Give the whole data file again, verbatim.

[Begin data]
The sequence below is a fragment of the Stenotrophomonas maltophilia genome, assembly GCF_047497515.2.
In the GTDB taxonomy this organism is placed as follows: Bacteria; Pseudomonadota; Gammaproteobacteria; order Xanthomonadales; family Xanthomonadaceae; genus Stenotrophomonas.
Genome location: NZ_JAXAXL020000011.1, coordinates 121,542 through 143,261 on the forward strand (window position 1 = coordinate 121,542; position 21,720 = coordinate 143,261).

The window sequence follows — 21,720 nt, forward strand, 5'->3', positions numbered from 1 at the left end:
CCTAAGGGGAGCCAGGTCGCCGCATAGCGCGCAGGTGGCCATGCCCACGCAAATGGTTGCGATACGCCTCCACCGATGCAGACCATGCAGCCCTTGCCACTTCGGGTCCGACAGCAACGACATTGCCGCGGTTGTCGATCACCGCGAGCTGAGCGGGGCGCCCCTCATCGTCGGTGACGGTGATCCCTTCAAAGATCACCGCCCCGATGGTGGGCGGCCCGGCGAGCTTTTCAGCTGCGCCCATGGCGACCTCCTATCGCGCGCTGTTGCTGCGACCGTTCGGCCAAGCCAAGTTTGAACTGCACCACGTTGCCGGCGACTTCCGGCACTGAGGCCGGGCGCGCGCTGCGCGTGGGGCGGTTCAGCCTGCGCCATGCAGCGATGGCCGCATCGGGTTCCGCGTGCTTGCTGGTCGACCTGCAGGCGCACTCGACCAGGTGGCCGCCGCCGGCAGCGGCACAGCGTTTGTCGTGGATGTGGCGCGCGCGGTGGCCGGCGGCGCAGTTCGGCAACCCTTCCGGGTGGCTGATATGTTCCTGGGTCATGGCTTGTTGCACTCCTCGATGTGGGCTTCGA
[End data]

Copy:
The sequence below is a fragment of the Stenotrophomonas maltophilia genome, assembly GCF_047497515.2.
In the GTDB taxonomy this organism is placed as follows: Bacteria; Pseudomonadota; Gammaproteobacteria; order Xanthomonadales; family Xanthomonadaceae; genus Stenotrophomonas.
Genome location: NZ_JAXAXL020000011.1, coordinates 121,542 through 143,261 on the forward strand (window position 1 = coordinate 121,542; position 21,720 = coordinate 143,261).

The window sequence follows — 21,720 nt, forward strand, 5'->3', positions numbered from 1 at the left end:
CCTAAGGGGAGCCAGGTCGCCGCATAGCGCGCAGGTGGCCATGCCCACGCAAATGGTTGCGATACGCCTCCACCGATGCAGACCATGCAGCCCTTGCCACTTCGGGTCCGACAGCAACGACATTGCCGCGGTTGTCGATCACCGCGAGCTGAGCGGGGCGCCCCTCATCGTCGGTGACGGTGATCCCTTCAAAGATCACCGCCCCGATGGTGGGCGGCCCGGCGAGCTTTTCAGCTGCGCCCATGGCGACCTCCTATCGCGCGCTGTTGCTGCGACCGTTCGGCCAAGCCAAGTTTGAACTGCACCACGTTGCCGGCGACTTCCGGCACTGAGGCCGGGCGCGCGCTGCGCGTGGGGCGGTTCAGCCTGCGCCATGCAGCGATGGCCGCATCGGGTTCCGCGTGCTTGCTGGTCGACCTGCAGGCGCACTCGACCAGGTGGCCGCCGCCGGCAGCGGCACAGCGTTTGTCGTGGATGTGGCGCGCGCGGTGGCCGGCGGCGCAGTTCGGCAACCCTTCCGGGTGGCTGATATGTTCCTGGGTCATGGCTTGTTGCACTCCTCGATGTGGGCTTCGA